Nick Giambruno: The entire European Union is looking shakier by the day. Donald Trump’s victory—which shocked Europe’s political and media elite—gives Eurosceptic parties, the Continent’s populists, even more political rocket fuel. What’s your take?
Doug Casey: The Social Democratic, Christian Democratic, Socialist, Communist, and similar parties have ruled Europe since the end of World War 2. They’re all pretty similar in that they promote massive welfare benefits, strong labor unions, large state bureaucracies, very high taxes, strict regulations, and an atmosphere of Cultural Marxism. Then, every few generations, the voters react and install a “fascist” regime. These keep most of the socialist characteristics, but tend to be supported by, and friendly to, Big Business. That, and they add on nationalism, xenophobia, and militarism.
The last time this happened was in the 1930s. In those days it was spurred by the Great Depression. This time it will be spurred by the Greater Depression, plus massive waves of Muslim migrants from the Near East and Africa. So I expect to see more neo-fascist political parties everywhere.
Oddly, the Europeans can’t seem to imagine a libertarian alternative of private charities, limited government, minimal taxes, an unregulated economy, and intellectual/psychological freedom. It’s another reason the Continent is a sinking ship.
Incidentally, people think of these countries—Italy, France, Germany, and so on—as though they are fixtures in the cosmos. But they aren’t. In their current forms, they’re all newcomers on the stage of history.
The average person doesn’t realize that the country we know as Italy today was only created in 1861, a consolidation of many completely independent and very different entities that had been separate states since the collapse of the Roman Empire.
Germany was only unified in 1871, out of scores of principalities, dukedoms, baronies, and whatnot. Both unifications were very bad ideas; World Wars 1 and 2 are just at the head of a long list of reasons why that’s true.
There are about 200 nation-states in the world. The international “elite,” the “intelligentsia,” the members of the Deep State everywhere, and organizations like the EU in Brussels, would like to see a much smaller number of more powerful states. Some of them want to work towards a one-world government that they control. Orwell anticipated just three mega-states in his dystopia. But the actual trend is in the opposite direction. The trend is the disintegration of nation-states everywhere.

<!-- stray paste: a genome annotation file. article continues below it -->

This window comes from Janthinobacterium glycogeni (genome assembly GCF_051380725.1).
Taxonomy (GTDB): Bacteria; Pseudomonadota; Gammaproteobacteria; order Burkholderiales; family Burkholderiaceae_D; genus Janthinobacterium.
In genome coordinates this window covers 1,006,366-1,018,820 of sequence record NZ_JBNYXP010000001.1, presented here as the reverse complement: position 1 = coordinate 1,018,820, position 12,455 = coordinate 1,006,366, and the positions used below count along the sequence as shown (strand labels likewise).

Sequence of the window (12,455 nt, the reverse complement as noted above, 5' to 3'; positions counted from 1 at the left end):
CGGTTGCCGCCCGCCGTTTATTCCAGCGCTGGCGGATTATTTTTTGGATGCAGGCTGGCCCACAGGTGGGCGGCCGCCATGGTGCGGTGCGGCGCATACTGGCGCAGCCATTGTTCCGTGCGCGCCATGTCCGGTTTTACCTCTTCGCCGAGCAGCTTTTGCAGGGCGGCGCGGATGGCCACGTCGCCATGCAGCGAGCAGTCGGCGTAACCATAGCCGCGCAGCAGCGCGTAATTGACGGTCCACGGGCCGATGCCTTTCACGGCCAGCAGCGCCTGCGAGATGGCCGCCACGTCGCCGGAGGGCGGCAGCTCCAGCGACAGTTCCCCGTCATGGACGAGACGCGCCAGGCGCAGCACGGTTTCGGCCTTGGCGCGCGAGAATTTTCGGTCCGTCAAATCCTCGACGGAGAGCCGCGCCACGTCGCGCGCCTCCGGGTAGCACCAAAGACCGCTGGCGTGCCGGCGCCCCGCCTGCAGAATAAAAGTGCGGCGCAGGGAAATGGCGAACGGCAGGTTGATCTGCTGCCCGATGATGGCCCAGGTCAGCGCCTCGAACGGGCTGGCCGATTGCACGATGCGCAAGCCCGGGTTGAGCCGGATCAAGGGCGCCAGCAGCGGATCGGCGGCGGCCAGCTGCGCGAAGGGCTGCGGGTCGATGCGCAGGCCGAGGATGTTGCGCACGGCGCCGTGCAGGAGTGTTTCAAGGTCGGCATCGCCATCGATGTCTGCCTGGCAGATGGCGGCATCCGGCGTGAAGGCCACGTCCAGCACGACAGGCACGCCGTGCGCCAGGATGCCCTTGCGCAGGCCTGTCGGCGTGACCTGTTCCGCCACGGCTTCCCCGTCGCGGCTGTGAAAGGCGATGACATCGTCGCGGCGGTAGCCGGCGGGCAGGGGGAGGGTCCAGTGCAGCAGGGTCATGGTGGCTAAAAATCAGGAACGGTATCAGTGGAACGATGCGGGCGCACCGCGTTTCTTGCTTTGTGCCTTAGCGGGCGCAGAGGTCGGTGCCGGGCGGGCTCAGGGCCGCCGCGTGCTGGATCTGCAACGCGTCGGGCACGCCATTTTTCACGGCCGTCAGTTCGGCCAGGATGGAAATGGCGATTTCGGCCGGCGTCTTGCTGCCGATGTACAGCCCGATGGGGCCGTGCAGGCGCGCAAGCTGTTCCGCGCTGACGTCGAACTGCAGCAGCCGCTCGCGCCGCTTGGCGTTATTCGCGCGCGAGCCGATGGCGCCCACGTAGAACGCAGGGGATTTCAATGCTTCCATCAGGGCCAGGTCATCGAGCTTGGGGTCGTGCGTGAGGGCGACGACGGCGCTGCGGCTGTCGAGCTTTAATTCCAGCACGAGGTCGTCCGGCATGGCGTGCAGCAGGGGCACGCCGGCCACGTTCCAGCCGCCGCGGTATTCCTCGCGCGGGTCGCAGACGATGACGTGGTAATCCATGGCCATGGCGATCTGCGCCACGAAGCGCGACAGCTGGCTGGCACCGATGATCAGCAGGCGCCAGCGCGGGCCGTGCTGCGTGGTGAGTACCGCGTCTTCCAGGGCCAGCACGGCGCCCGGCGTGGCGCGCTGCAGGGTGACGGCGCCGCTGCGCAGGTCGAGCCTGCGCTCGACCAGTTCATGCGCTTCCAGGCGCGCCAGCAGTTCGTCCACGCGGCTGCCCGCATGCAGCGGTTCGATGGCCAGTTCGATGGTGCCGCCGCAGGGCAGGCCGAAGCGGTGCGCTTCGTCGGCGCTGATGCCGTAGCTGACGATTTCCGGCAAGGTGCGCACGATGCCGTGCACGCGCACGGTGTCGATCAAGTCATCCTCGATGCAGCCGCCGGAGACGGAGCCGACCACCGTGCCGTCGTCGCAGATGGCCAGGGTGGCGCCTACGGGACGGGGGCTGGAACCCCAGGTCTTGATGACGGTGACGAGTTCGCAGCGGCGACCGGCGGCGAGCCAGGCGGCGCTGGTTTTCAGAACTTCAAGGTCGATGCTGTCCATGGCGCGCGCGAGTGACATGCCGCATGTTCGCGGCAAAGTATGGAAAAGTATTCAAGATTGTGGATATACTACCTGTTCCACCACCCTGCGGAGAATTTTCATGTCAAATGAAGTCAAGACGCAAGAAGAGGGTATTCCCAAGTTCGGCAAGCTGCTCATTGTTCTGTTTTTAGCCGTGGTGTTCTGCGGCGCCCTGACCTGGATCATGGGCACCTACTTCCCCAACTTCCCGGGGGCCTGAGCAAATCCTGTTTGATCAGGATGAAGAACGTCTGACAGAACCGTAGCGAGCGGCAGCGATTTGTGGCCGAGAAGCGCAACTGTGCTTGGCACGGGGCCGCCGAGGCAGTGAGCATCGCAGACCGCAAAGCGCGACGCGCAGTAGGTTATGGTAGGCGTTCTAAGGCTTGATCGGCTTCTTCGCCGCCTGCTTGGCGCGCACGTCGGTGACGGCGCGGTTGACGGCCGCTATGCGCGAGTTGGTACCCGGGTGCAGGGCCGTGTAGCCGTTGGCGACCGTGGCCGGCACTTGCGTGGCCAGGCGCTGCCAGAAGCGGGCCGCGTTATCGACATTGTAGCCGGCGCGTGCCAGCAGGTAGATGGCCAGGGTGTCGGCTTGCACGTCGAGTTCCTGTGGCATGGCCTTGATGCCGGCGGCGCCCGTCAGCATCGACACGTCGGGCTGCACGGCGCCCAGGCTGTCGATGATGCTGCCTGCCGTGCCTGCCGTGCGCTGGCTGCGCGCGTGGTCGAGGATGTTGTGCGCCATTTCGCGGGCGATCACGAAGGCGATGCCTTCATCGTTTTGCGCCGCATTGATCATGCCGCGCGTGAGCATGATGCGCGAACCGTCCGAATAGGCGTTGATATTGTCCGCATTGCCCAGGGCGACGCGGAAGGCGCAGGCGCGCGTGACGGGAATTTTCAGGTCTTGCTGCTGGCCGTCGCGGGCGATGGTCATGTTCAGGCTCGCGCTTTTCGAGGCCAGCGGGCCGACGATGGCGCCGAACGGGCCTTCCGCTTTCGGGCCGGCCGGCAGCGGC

Today, there are separatist movements in big Western European countries, like the Basques and Catalans in Spain. And the Scots in the United Kingdom, who wish it weren’t quite so united. There are many others.
You will rarely hear about this in the mass media, but there are dozens of secession movements throughout Europe. The colors of the map are always running.
That’s one more reason why (in addition to the interest rate risk and the inflation risk, which are both substantial) you should stay away from long-term government bonds.
Nick Giambruno: Speaking of Italy, the country’s banking system is insolvent, and now everyone knows it.
Shares of Italian banks have plummeted more than 50% so far this year.
Italian banks combined have a staggering $400 billion-plus worth of loans that are 90 days past due and unlikely to be repaid in full. These nonperforming loans (NPLs) account for over 18% of all outstanding bank loans and add up to over 20% of the Italian GDP.
By comparison, 5% of all outstanding loans in France are nonperforming… the figure is 1.5% in the UK… and 2% in the US. Italy’s NPLs are an enormous problem.
It took years to build up, but now the situation is coming to a head.
I think it’s quite clear the Italian banking system is headed for collapse. What do you think?
Doug Casey: All of the Italian banks are bankrupt truly and totally at this point, so who's going to kiss that and make it better? Is the rest of the European Union going to contribute hundreds of billions of dollars to make the average Italian depositor well again? I don't think so. At this point, there’s an excellent chance that Italy is going to get rid of both the euro and the EU. After the UK, Italy will be the next to go.
Europe’s terminal condition is increasingly hard to hide, its symptoms obvious; they are even making headlines now.
Deutsche Bank, one of the biggest banks in the world, is underwater by scores of billions of euros. In fact, most of the banks in the world are essentially bankrupt, and will go under once the economy turns down in earnest. What are the central banks going to do? Bail them out? Or let them go under? If they let them go under, it’s going to lead to an economic catastrophe without precedent. People will lose their savings, day-to-day commercial activities will be disrupted, businesses will collapse and the entire economy will come to a screeching halt. On the other hand, if they bail them all out through even more freshly printed money, currencies will lose all value. It’s a disaster either way.